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Are Field Sobriety Tests Required In Michigan?

Police car lights at night in city street with selective focus.

When prosecutors move forward with DUI charges, they rely on evidence that was gathered by the police officer who made the traffic stop. During a stop, an officer may begin by asking the driver if they know why they were pulled over if they have been drinking, where they are coming from, and where they are going.

If the officer suspects impairment, the driver may be asked to take some field sobriety tests (FSTs).

Why am I being asked to take field sobriety tests?

The officer who pulled you over is looking for evidence that you have been drinking or using drugs. Field sobriety tests (SFSTs) are designed to assess several key indicators of potential impairment. These tests are not definitive proof of impairment, but they can provide evidence for officers to determine if further investigation, such as a breath test, is needed.

What tests will I be asked to take?

The three standardized field sobriety tests (SFSTs) used by law enforcement officers to assess potential impairment from alcohol or drugs are:

Horizontal Gaze Nystagmus (HGN)

The officer asks the driver to follow a slowly moving object, like a pen or flashlight, horizontally across their field of vision without moving their head. The officer looks for signs of nystagmus, which is an involuntary jerking of the eye that can be exaggerated in individuals under the influence. They specifically look for six clues: lack of smooth pursuit, distinct nystagmus at maximum deviation (when the object is farthest from the center), and nystagmus upon returning gaze.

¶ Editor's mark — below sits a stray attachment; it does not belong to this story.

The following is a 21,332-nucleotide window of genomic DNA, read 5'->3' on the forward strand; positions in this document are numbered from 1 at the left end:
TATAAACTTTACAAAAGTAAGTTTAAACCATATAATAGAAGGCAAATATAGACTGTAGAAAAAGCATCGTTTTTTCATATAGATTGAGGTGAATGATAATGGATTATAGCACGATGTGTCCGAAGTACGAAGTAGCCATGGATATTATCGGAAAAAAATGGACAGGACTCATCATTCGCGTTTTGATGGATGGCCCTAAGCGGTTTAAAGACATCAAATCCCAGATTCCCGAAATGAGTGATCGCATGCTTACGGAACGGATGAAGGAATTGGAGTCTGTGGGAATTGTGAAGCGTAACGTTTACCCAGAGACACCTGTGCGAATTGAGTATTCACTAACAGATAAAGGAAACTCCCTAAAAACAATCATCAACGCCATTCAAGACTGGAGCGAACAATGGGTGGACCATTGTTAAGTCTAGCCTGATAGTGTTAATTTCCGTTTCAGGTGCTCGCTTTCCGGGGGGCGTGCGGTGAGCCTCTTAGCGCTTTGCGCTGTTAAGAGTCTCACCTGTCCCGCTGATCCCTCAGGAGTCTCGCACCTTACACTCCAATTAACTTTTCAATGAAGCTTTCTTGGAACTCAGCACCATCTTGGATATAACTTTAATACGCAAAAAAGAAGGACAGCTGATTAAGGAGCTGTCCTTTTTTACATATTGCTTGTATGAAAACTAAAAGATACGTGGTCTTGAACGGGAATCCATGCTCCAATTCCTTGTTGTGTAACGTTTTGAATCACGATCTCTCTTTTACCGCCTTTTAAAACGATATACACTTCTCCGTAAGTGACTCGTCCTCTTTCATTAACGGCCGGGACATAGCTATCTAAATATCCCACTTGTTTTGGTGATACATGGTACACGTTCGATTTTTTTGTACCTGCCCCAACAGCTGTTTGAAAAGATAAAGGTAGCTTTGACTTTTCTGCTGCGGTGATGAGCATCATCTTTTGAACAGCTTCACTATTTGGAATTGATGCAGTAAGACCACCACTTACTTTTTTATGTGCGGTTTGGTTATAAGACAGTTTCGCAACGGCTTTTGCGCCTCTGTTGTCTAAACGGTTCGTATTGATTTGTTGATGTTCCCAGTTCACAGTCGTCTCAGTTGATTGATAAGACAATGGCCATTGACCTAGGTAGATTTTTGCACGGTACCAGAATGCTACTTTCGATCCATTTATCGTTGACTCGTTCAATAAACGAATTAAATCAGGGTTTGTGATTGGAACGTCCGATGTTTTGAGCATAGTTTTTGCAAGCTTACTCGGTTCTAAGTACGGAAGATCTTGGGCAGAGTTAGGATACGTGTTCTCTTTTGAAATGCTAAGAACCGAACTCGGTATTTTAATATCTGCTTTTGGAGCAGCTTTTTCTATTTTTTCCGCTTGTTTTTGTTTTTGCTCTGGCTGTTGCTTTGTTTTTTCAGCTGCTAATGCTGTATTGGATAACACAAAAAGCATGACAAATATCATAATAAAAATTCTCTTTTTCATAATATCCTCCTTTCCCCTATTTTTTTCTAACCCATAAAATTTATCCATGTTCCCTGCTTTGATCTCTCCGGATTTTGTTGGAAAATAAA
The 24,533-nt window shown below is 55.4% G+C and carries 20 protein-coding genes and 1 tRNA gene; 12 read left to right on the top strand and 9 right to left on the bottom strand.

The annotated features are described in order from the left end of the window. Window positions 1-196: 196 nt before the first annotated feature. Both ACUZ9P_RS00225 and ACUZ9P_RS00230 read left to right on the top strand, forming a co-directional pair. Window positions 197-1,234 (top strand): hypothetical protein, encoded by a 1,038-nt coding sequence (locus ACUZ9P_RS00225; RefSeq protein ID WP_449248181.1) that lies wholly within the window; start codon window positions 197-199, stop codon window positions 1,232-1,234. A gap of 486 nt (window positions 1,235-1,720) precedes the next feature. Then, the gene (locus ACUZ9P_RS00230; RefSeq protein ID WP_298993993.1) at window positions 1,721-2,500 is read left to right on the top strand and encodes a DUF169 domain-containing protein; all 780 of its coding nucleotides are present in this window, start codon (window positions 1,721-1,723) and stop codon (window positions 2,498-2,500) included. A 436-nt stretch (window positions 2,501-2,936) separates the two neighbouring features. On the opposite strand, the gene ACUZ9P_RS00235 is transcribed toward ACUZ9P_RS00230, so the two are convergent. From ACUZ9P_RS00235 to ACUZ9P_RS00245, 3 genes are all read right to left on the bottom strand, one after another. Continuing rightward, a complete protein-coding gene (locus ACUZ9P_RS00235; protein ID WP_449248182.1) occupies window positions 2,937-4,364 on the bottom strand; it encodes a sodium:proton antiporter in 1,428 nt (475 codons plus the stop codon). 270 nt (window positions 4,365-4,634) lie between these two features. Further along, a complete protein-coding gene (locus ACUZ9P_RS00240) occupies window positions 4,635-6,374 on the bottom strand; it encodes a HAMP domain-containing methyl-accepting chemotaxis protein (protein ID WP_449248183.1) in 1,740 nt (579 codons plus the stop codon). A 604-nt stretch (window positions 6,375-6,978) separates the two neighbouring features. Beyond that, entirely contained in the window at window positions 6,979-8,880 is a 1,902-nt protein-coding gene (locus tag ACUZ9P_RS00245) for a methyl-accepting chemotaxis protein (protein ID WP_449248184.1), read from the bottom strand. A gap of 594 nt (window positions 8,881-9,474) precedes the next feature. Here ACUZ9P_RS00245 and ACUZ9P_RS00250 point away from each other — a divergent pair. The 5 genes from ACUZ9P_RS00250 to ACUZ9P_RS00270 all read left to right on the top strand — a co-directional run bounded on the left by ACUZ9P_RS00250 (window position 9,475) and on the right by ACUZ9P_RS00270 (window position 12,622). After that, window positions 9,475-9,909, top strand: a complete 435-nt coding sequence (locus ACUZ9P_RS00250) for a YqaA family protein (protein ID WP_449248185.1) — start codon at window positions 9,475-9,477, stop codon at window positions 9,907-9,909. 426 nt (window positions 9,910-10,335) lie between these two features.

The driver takes nine heel-to-toe steps along a straight line, turns 180 degrees using a series of small steps, and then takes nine more steps back along the line. The officer looks for signs of impairment, such as difficulty maintaining balance, stepping off the line, using arms for balance, taking unequal steps, or taking incorrect turns.

One-Leg Stand

The driver stands on one leg with the other foot raised six inches off the ground, arms at their sides, and eyes closed for 30 seconds. The officer looks for signs of impairment, such as swaying excessively, putting the foot down, hopping, using arms for balance, or counting incorrectly.

What are some of the problems with these tests?

Field sobriety tests (SFSTs) can be susceptible to several potential problems, raising questions about their fairness and accuracy. These problems include:

  • Subjectivity – The tests rely heavily on the officer's judgment and interpretation of the driver’s performance, which can lead to subjectivity and potential bias.
  • Training and consistency – While standardized training is provided, an officer may not always follow the proper procedures for administering the test, potentially impacting the results.
  • Medical conditions – Certain medical conditions can affect balance and coordination, leading to inaccurate interpretations of impairment.
  • Age and fitness level – Older adults or people with lower levels of physical fitness might struggle with the tests even if they are sober.
  • Anxiety and nerves - Being stopped by law enforcement can be stressful, potentially leading to anxiety and nervousness that mimic symptoms of impairment in the tests.

Can I refuse to take field sobriety tests?

Yes. In Michigan, there is no implied consent to take field sobriety tests. You have the right to refuse to take them without any penalty. However, there are other indicators of impairment that the officer may use in their assessment.

If you have been arrested and charged with DUI in Flint or anywhere in Genesee County, you need an experienced Michigan DUI attorney to fight for you. At Manley & Manley, we know what’s at stake. We know how to challenge the results of field sobriety tests and other evidence to help you get the best possible outcome.

Learn more about how we can help. Contact us to schedule a free case evaluation.

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